A panel discussion taking centre stage at London Wine Fair 2024 hosted by UK Sales Manager, Abi Chell, to open conversations around diversity within the wine industry. 

Last week I had the pleasure of sharing the stage at London Wine Fair with several industry experts and moderated a panel discussion with the title: How are women driving innovation in wine?

Our superb panellists brought their expertise from all sectors of the wine industry: 

Muriel Chatel, Managing Director, Sustainable Wine Solutions

Zoë Driver, Winemaker, Black Chalk Wine

Emma Penman, Wine Buyer, Waitrose

Kim Wilson, Managing Director, North South Wines

Danielle Youds, Head of F&B, Liverpool Philharmonic

Elena Whitehead, Brand & Marketing Manager, Canned Wine Co.

Organising the discussion alongside our Brand & Marketing Manager, Elena Whitehead, we chose to use the space to take an active role in encouraging conversations of empowerment within the industry. We wanted to highlight the positive impact women have on the development and progression of the trade. 

Being in sales, I often experience male-dominated spaces at wine events or tastings which contrasts to our predominantly female team in the day-to-day at Canned Wine Co. 

Additionally, reading industry reports like the Curious Vines Women in Wine report in collaboration with PROOF Insights, highlighting true experiences of women working within the trade, has also sparked conversations within our team. The report showed that 78% of women said that sexism and gender bias is an issue in the UK wine industry, with almost 50% of those surveyed saying they have considered leaving the industry due to challenges faced.


Taking insights from the report, our conversations at Canned Wine Co. have led to how we, as a team, feel empowered and how we can empower each other. We recognised the importance of talking openly about the topic and the immediate impact this has on actions taken or progressions made - and so it was timely to use the opportunity at one of the key events in the trade to open it up to the floor. 


Our conversation at London Wine Fair began with a look into some of the biggest challenges and changes that the industry has seen in the past few years. Key themes formed around: changing audiences and consumers, more discerning buying habits over wine quantity or sustainable packaging, rising duty charges and an ever-changing landscape of policy regulation. Among this, it became evident that innovation within the industry is essential to contribute to a far more sustainable wine industry.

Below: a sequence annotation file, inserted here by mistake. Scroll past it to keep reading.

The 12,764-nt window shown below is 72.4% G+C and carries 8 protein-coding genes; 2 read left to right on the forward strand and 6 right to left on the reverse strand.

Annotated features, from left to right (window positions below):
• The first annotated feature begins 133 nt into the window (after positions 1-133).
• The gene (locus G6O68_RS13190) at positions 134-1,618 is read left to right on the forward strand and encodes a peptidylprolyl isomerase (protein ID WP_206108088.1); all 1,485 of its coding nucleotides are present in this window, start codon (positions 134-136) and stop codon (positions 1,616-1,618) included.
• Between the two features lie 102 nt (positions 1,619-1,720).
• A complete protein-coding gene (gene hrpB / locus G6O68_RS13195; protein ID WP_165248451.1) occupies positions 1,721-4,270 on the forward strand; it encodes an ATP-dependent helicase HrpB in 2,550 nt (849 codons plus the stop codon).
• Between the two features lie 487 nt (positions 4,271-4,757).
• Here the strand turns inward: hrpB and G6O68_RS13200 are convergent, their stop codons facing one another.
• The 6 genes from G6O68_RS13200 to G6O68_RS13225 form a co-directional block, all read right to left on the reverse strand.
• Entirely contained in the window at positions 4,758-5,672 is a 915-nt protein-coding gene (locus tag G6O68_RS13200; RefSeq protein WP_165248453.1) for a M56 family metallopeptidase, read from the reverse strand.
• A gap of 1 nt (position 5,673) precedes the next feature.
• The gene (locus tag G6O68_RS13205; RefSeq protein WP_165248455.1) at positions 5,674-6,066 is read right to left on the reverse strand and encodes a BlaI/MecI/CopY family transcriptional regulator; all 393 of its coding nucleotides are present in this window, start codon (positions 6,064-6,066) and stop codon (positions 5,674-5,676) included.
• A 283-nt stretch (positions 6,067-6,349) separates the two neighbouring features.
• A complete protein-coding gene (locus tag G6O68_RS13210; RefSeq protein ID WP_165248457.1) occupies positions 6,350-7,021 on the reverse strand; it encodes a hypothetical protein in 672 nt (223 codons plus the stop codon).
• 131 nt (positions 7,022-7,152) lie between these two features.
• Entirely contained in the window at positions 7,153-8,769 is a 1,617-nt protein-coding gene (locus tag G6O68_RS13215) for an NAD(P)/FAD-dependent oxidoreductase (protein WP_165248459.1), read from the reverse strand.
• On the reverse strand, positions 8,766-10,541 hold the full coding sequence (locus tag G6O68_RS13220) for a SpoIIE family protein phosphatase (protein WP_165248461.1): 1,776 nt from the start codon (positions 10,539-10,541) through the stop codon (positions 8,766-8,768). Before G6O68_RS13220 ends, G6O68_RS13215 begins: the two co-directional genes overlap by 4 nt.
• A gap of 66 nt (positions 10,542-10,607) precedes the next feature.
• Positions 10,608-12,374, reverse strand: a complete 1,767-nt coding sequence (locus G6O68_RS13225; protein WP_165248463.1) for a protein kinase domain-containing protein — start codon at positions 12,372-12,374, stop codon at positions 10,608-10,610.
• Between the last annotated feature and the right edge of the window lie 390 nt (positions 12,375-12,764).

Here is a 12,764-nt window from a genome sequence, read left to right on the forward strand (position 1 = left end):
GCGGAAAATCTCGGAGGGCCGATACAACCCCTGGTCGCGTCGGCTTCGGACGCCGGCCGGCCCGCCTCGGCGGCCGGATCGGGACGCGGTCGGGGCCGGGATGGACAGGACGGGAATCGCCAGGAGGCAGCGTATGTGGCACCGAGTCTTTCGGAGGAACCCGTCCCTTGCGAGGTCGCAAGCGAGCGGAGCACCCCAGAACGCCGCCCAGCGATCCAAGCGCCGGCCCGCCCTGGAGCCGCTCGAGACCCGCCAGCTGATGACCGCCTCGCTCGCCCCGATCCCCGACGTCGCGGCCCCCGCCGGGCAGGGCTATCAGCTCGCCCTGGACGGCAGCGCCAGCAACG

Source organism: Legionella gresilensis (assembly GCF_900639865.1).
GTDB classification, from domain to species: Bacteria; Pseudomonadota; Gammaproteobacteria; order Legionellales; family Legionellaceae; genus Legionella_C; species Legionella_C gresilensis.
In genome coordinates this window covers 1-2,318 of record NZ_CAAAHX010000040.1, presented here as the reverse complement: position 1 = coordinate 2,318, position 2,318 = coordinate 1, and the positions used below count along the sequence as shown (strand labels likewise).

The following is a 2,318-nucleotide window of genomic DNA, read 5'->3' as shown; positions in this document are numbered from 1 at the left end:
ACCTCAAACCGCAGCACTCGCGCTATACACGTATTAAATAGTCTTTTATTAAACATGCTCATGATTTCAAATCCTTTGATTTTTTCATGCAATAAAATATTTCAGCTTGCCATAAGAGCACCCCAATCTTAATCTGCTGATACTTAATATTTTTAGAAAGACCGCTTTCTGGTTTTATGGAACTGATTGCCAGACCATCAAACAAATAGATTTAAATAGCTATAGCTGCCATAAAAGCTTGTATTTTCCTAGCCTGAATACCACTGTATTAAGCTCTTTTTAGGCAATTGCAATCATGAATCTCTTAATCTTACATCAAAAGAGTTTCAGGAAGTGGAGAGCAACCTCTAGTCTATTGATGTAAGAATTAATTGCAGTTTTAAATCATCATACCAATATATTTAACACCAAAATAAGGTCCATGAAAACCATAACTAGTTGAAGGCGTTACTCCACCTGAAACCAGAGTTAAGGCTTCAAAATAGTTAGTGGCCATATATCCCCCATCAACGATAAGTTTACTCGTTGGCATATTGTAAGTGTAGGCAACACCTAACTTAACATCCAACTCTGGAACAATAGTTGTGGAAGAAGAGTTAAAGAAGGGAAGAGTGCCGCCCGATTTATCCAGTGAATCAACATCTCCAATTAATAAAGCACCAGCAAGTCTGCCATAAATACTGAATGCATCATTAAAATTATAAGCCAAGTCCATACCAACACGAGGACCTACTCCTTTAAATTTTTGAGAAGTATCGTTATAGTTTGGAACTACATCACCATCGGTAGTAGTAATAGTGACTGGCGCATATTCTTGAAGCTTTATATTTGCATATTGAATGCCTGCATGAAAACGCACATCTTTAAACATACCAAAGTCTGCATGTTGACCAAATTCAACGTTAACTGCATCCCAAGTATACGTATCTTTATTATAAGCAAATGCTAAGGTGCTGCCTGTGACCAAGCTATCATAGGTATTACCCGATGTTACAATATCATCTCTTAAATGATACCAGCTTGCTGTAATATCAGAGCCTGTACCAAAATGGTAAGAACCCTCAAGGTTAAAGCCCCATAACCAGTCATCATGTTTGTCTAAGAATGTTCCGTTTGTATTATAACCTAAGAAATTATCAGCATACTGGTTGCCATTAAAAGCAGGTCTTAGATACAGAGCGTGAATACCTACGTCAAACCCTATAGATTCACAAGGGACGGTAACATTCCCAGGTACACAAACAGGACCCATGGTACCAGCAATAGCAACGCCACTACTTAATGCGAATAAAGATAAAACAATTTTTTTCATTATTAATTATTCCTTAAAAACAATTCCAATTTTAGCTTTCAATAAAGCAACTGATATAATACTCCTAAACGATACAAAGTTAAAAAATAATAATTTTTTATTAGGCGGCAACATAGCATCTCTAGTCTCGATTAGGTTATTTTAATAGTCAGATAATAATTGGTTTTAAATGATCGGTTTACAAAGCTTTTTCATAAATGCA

We then turned the conversation towards how and why the representation of women is so important, given the accelerating rate of  change within the wine trade and growing pressures to innovate.

Above all, a common theme appeared to be the need for knowledge sharing and collaboration to encourage and drive innovation forwards. Different examples to support this included: 

  • Associations forming between women to foster strong connections and collaboration like CollectEve, a formation of 12 women-owned importers where Muriel Chatel is a founding member 
  • Role-models in positions of leadership or mentorship, where Emma Penman and Kim Wilson highlighted the value in learning from others in this way and using the relationships to visualise paths of progression
  • Women in Wine events, which are felt to be such valuable occasions to connect with others, share ideas and encourage comfortable spaces to express opinions - a unique and uplifting element of the trade and one of the reasons as to why Elena Whitehead chose to return and stay in a career within the wine industry.



Throughout the discussions, it became obvious that diversity and innovation within wine forms an ongoing loop: diversity brings a broad range of perspectives and ideas to drive innovation which, in turn, creates a more interesting landscape within the trade and therefore continues to attract more diversity and talent into the space. Attracting and retaining women in the wine industry therefore was the concluding topic to our panel discussion. 

Here, we looked at certifications such as B-corp or Positive Luxury’s Butterfly Mark which act as key indicators of sustainable cultures within the business,and being non-specific to the wine industry  can help attract talent from outside of the industry - an all important factor in fostering diverse ideas and new approaches to challenges. 

We can also learn from other sectors and initiatives, such as the ‘Women in STEM’ initiative to encourage women into the world of engineering - and which would have been a key motivator in Zoë Driver’s early career - or turn our heads to the Arts & Culture sector which actively supports diversity and inclusion, as Danielle Youds highlighted.

Following the discussion, our team is left with ideas of how we can seek out collaboration, find new opportunities, learn from experiences, and support one another. We are committed to creating spaces for a more diverse wine industry and breaking down barriers that form the more traditional trade. If we change nothing, nothing changes - so we will all commit to keep asking questions, being curious and challenging the status quo to find out the real ‘why'.

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